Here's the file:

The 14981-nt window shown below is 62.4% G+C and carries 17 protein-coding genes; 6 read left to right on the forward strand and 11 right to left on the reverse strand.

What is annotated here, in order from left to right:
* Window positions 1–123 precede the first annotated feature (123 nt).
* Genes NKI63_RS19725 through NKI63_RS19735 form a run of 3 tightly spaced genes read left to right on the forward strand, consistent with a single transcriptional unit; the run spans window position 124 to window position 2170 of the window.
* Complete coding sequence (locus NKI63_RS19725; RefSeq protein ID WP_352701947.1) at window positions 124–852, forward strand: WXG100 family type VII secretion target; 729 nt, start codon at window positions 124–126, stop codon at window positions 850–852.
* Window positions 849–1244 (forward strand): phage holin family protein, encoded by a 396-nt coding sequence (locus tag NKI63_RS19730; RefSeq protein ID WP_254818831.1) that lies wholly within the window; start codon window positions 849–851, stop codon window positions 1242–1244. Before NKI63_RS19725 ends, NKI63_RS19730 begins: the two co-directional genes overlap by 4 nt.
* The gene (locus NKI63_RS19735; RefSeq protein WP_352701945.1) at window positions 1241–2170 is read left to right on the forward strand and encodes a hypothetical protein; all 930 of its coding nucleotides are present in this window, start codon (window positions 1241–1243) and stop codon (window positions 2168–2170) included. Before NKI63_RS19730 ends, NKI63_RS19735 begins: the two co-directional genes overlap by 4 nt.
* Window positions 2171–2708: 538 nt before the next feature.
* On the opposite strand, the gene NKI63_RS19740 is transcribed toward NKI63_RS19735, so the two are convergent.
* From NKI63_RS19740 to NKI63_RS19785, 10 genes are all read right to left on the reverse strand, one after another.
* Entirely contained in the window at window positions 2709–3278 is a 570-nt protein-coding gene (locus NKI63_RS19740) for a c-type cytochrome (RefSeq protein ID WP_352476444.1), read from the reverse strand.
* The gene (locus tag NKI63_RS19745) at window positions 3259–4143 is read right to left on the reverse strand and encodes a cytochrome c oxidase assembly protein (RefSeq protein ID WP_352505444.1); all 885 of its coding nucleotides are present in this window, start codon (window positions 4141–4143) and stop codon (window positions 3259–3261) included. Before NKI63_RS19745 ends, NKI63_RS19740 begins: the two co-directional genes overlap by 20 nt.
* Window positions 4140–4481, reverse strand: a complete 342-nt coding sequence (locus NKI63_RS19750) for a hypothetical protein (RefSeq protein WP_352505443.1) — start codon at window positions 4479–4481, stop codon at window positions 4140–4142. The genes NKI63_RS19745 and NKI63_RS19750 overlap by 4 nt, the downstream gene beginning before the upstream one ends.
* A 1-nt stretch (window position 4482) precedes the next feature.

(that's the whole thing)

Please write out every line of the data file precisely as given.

The 14981-nt window shown below is 62.4% G+C and carries 17 protein-coding genes; 6 read left to right on the forward strand and 11 right to left on the reverse strand.

What is annotated here, in order from left to right:
* Window positions 1–123 precede the first annotated feature (123 nt).
* Genes NKI63_RS19725 through NKI63_RS19735 form a run of 3 tightly spaced genes read left to right on the forward strand, consistent with a single transcriptional unit; the run spans window position 124 to window position 2170 of the window.
* Complete coding sequence (locus NKI63_RS19725; RefSeq protein ID WP_352701947.1) at window positions 124–852, forward strand: WXG100 family type VII secretion target; 729 nt, start codon at window positions 124–126, stop codon at window positions 850–852.
* Window positions 849–1244 (forward strand): phage holin family protein, encoded by a 396-nt coding sequence (locus tag NKI63_RS19730; RefSeq protein ID WP_254818831.1) that lies wholly within the window; start codon window positions 849–851, stop codon window positions 1242–1244. Before NKI63_RS19725 ends, NKI63_RS19730 begins: the two co-directional genes overlap by 4 nt.
* The gene (locus NKI63_RS19735; RefSeq protein WP_352701945.1) at window positions 1241–2170 is read left to right on the forward strand and encodes a hypothetical protein; all 930 of its coding nucleotides are present in this window, start codon (window positions 1241–1243) and stop codon (window positions 2168–2170) included. Before NKI63_RS19730 ends, NKI63_RS19735 begins: the two co-directional genes overlap by 4 nt.
* Window positions 2171–2708: 538 nt before the next feature.
* On the opposite strand, the gene NKI63_RS19740 is transcribed toward NKI63_RS19735, so the two are convergent.
* From NKI63_RS19740 to NKI63_RS19785, 10 genes are all read right to left on the reverse strand, one after another.
* Entirely contained in the window at window positions 2709–3278 is a 570-nt protein-coding gene (locus NKI63_RS19740) for a c-type cytochrome (RefSeq protein ID WP_352476444.1), read from the reverse strand.
* The gene (locus tag NKI63_RS19745) at window positions 3259–4143 is read right to left on the reverse strand and encodes a cytochrome c oxidase assembly protein (RefSeq protein ID WP_352505444.1); all 885 of its coding nucleotides are present in this window, start codon (window positions 4141–4143) and stop codon (window positions 3259–3261) included. Before NKI63_RS19745 ends, NKI63_RS19740 begins: the two co-directional genes overlap by 20 nt.
* Window positions 4140–4481, reverse strand: a complete 342-nt coding sequence (locus NKI63_RS19750) for a hypothetical protein (RefSeq protein WP_352505443.1) — start codon at window positions 4479–4481, stop codon at window positions 4140–4142. The genes NKI63_RS19745 and NKI63_RS19750 overlap by 4 nt, the downstream gene beginning before the upstream one ends.
* A 1-nt stretch (window position 4482) precedes the next feature.